Q&A: Building Toward the Future

Q&A: Building Toward the Future


Author, speaker, podcaster

Q: How do you see higher levels of loneliness and anxiety playing out in the lives of young people? 01

Our generation has a huge amount of difficulty because we’re trying to get meaning and purpose and health—all these things that everyone’s always wanted—but we’re being forced to get those from a smaller select group of things. Realistically, the promise the world is giving us, in a consumeristic mentality, is an individualistic dream or promise.

The meaning or connection you get from neighborhood, from family, from living in one location your whole life, from religion … all these things that really anchor you are starting to go away, one by one. Because we think, as a culture, those are harmful; they seem to limit us, and limits are considered evil in our culture. I think that leads us to disillusionment, which then becomes anxiety: “Oh, this is not what I’m created for. There’s got to be more.” There’s tension. There’s wrestling. You see everyone else seeming like they’re doing OK.

Q: How can spiritual growth come out of the frantic nature and pressures of this culture? 02

I’d love to see people return to more of a hyper-relational discipleship. Bringing people into and joining rhythms—that’s where there’s a lot more of the richness or relationship of actual discipleship. When you look at Jesus’ life, that’s how it happens. Life on life. Walking with one another.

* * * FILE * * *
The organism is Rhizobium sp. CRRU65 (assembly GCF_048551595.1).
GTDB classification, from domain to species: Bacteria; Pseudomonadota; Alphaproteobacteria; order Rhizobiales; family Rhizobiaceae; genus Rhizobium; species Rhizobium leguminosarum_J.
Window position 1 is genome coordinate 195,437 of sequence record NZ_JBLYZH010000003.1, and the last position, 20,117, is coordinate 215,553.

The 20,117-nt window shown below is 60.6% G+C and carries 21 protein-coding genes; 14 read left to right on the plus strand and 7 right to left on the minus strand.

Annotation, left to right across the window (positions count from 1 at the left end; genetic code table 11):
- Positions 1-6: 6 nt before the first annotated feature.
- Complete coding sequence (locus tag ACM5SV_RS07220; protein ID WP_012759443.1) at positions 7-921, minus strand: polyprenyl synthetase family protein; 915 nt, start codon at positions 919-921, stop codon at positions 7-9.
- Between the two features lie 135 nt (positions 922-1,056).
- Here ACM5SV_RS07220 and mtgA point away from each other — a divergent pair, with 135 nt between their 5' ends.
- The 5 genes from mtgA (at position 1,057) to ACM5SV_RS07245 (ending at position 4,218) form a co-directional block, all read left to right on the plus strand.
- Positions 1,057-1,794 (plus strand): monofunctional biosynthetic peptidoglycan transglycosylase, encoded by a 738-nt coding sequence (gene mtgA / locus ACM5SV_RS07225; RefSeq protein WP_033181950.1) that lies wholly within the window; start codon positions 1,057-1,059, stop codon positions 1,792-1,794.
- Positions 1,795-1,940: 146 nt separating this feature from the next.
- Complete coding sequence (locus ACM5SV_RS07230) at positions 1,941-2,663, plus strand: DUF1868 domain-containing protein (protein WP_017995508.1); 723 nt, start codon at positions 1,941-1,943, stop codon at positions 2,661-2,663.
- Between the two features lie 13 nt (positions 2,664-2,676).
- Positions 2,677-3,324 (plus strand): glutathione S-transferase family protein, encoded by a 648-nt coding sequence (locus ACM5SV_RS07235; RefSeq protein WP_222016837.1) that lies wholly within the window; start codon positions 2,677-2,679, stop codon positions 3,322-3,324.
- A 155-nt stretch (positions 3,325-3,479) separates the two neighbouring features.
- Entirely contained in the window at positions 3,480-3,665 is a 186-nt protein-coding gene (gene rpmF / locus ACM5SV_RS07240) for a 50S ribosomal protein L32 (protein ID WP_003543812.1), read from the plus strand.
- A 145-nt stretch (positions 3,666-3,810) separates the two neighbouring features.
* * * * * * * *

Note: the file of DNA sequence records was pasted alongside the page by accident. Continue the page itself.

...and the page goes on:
There’s a level to which we learn and are taught better when we are next to someone going about their life. We need to get back to that, but that’s really antithetical to our moment. Because that’s very invasive, and we don’t like our space being invaded. It’s very vulnerable, it’s very uncontrollable. All those things are really difficult for us right now, but I think that’s where actual discipleship happens.

Q: What message do you think older generations need to hear about your generation? 03

I believe the older generation has something to say. Youth is the ideal in our culture; a 25-year-old Silicon Valley tech person is basically the ideal of what we should pursue today, but in the scriptures, it says if you have gray hair, that’s the ideal. We have competing pictures of what the finish line should be. Because of that, I think old people are being moved aside. But it’s clear in scripture that you actually should build toward old age, and then old age is like this afterglow season, when you can unleash the wisdom God has formed in you for the development of resilient disciples.

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